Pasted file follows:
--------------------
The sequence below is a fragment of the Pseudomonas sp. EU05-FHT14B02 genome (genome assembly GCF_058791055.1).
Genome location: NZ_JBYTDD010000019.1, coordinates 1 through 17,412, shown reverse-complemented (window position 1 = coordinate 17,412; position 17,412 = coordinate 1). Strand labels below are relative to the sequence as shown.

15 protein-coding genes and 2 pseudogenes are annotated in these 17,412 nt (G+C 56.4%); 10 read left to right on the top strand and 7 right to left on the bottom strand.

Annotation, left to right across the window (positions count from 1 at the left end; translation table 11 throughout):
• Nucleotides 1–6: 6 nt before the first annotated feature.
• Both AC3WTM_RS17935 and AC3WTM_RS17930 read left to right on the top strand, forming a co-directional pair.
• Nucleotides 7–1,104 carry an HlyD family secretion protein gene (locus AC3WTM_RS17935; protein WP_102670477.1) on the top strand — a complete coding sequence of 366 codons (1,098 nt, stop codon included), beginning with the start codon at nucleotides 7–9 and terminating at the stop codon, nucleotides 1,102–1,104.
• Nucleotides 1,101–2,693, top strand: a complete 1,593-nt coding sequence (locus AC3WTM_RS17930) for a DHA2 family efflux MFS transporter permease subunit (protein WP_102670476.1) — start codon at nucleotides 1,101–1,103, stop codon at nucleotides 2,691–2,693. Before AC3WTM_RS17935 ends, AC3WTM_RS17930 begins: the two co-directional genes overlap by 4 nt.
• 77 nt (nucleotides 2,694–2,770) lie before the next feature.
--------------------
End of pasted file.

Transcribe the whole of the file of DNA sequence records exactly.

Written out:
The sequence below is a fragment of the Pseudomonas sp. EU05-FHT14B02 genome (genome assembly GCF_058791055.1).
Genome location: NZ_JBYTDD010000019.1, coordinates 1 through 17,412, shown reverse-complemented (window position 1 = coordinate 17,412; position 17,412 = coordinate 1). Strand labels below are relative to the sequence as shown.

15 protein-coding genes and 2 pseudogenes are annotated in these 17,412 nt (G+C 56.4%); 10 read left to right on the top strand and 7 right to left on the bottom strand.

Annotation, left to right across the window (positions count from 1 at the left end; translation table 11 throughout):
• Nucleotides 1–6: 6 nt before the first annotated feature.
• Both AC3WTM_RS17935 and AC3WTM_RS17930 read left to right on the top strand, forming a co-directional pair.
• Nucleotides 7–1,104 carry an HlyD family secretion protein gene (locus AC3WTM_RS17935; protein WP_102670477.1) on the top strand — a complete coding sequence of 366 codons (1,098 nt, stop codon included), beginning with the start codon at nucleotides 7–9 and terminating at the stop codon, nucleotides 1,102–1,104.
• Nucleotides 1,101–2,693, top strand: a complete 1,593-nt coding sequence (locus AC3WTM_RS17930) for a DHA2 family efflux MFS transporter permease subunit (protein WP_102670476.1) — start codon at nucleotides 1,101–1,103, stop codon at nucleotides 2,691–2,693. Before AC3WTM_RS17935 ends, AC3WTM_RS17930 begins: the two co-directional genes overlap by 4 nt.
• 77 nt (nucleotides 2,694–2,770) lie before the next feature.